January 1, 2023 - TRA Newswire -

In the waning days of December, the Federal Railroad Administration (FRA) announced it is now accepting project proposals for intercity passenger-rail corridors under the new Federal Corridor Identification and Development Program.

This will open up a fully-funded federal planning grant for states that want to expand rail service between cities. 

States, transit agencies and eligible stakeholders will have until March 20th this year to apply for long-term planning grants or to advance projects that already have some level of plans for construction. Some states are already ahead of the curve with "shovel ready" projects that could be funded later this year. 

If TxDOT follows through on the latest step in the federal Infrastructure Investment and Job Act (IIJA) Corridor ID program and the FRA concurs with the five potential state corridors submitted, TxDOT could be granted $500,000 in federal planning funds for each of any approved pathways.

There is no actionable word yet from TxDOT on this crucial next step, with response due to the FRA by March 20. 

The Texas Department of Transportation took the first baby step on October 5, 2022 when Executive Director Marc Williams submitted an "expression of interest" to the FRA for five potential passenger rail corridors in the state.

Had TxDOT not filed to show interest it would have found itself at the end of the funding line to be considered for a share of billions in federal rail grants. No financial commitment was needed for the expression of interest, only the desire of the state to be on an eligible list.

FRA Administrator Amit Bose, in a news release, indicated it had received extensive interest from states, local leaders and the public for intercity passenger-rail service in many regions and communities, "The corridor ID program will allow the federal government to help with the long-term planning and delivery of new passenger rail projects nationwide," according to Bose. Supporting letters for more passenger rail service were submitted by Fort Worth, Austin, San Antonio and Houston city officials.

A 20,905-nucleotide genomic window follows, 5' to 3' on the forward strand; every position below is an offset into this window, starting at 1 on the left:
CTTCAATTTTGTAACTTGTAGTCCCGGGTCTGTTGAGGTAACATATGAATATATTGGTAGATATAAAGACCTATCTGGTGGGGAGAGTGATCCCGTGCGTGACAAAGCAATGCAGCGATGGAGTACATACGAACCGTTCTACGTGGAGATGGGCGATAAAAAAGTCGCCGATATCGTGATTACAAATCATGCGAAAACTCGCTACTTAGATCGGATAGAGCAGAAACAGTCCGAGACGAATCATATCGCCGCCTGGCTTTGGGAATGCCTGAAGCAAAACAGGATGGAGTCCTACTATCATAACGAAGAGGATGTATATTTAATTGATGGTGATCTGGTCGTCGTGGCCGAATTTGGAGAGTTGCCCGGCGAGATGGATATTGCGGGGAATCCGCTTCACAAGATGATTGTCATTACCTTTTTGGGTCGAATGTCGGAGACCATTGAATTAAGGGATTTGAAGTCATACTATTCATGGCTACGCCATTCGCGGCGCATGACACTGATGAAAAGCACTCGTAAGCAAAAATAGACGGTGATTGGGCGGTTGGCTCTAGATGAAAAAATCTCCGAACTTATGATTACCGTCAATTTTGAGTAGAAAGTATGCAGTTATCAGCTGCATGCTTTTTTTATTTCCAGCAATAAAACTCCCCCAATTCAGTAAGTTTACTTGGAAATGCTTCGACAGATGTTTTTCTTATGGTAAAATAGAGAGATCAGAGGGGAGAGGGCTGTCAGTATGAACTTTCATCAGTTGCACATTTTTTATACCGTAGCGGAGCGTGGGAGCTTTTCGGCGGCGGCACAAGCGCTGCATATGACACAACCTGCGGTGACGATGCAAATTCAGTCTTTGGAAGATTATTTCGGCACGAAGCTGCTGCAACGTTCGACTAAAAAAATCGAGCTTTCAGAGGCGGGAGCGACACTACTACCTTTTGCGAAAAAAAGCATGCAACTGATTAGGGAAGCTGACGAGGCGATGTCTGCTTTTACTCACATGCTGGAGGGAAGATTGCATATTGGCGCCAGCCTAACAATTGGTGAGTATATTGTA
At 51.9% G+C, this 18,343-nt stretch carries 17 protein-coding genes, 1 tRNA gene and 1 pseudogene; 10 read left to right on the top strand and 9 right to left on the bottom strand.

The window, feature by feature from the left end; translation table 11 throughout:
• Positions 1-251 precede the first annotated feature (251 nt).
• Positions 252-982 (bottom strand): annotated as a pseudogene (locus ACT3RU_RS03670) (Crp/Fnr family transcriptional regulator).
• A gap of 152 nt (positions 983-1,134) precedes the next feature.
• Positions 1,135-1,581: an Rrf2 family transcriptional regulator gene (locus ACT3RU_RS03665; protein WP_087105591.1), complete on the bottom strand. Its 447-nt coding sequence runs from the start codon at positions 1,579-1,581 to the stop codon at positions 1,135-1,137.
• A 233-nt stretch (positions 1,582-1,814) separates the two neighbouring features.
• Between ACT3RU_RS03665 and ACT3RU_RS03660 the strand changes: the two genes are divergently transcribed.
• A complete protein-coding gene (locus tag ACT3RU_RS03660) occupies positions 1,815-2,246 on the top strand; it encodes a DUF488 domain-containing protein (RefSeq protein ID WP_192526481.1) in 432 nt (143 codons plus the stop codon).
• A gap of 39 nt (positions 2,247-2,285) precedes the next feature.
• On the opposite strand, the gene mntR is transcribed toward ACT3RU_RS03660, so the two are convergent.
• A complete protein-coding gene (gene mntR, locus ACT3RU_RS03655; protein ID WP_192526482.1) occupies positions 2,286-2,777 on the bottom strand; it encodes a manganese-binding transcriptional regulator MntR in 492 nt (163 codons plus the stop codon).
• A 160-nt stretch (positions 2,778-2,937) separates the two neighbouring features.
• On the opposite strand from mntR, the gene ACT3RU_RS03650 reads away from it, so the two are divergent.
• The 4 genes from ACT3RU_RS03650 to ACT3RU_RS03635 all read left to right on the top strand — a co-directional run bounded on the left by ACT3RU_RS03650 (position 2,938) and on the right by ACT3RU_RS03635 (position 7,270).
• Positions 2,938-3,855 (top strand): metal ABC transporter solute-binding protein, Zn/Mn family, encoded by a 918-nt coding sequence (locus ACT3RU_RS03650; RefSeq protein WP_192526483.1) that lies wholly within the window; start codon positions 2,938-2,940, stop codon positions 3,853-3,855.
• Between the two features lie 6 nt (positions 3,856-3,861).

Any subsequent steps past the 100% funded federal planning grants would require a state buy-in of some 20-30% on passenger rail projects to get up to an 80% federal match.

An 80% federal math is something we have seen for decades with highway construction but never before for rail projects", according to Texas Rail Advocates President Peter LeCody. "The Corridor ID program is a once-in-a-generation approach to helping Texas think outside of the highway box with as little as a 20% state match for funding. It will require the Texas Transportation Commission, TxDOT and our legislators to step up with a kickstart appropriation for funding rail projects.  If not,  those billions in federal grants will go to other states. Is that what we want?", asks LeCody.  

The FRA news release said the Corridor ID program will "reverse decades of under investment in rail infrastructure" with the development of new intercity passenger rail service. It would help fast growing economies like Texas  to offer diverse transportation choices.  

The five passenger-rail corridors submitted by TxDOT under the "expression of interest" are:

  • New and enhanced conventional intercity service options in the Texas-Oklahoma Passenger Rail Study ("I-35  Corridor) that include connecting the Amtrak San Antonio station to the Rio Grande Valley. The corridor is only served by the once-a-day long distance Texas Eagle between Fort Worth to San Antonio.
  • Renewed service from Dallas to Houston (via College Station). This popular Amtrak service ended in the late 90's during budget cuts and is eligible for restoration in the IIJA restoration grant phase.  
  • Additional service between San Antonio and Houston. The two cities are only connected by the tri-weekly Sunset Limited. An additional station stop near the mid-point at Flatonia, Texas has been requested by city leaders. It would serve many cities and counties without intercity connections between Houston and San Antonio.
  • Additional train sets on the Heartland Flyer from Fort Worth to Oklahoma City. At present the joint Oklahoma-Texas DOT partnered service only has one round-trip a day that includes a stop in Gainesville. 
  • New service from Dallas to east of Marshall, TX connecting to Amtrak's national service at Meridian, MS. The connection would allow North and East Texans to reach northern Louisiana cities, Atlanta and onward to the east coast on the Amtrak Crescent service, which originates in New Orleans.

Any improvements to enhance passenger rail service in Texas will have a secondary benefit for the freight railroads on which Amtrak or others operate. Any track, signal, infrastructure improvements or elimination of railroad "choke points" to allow the smooth flow of passenger trains will also help with the movement of goods to and from Texas manufacturing and distribution facilities.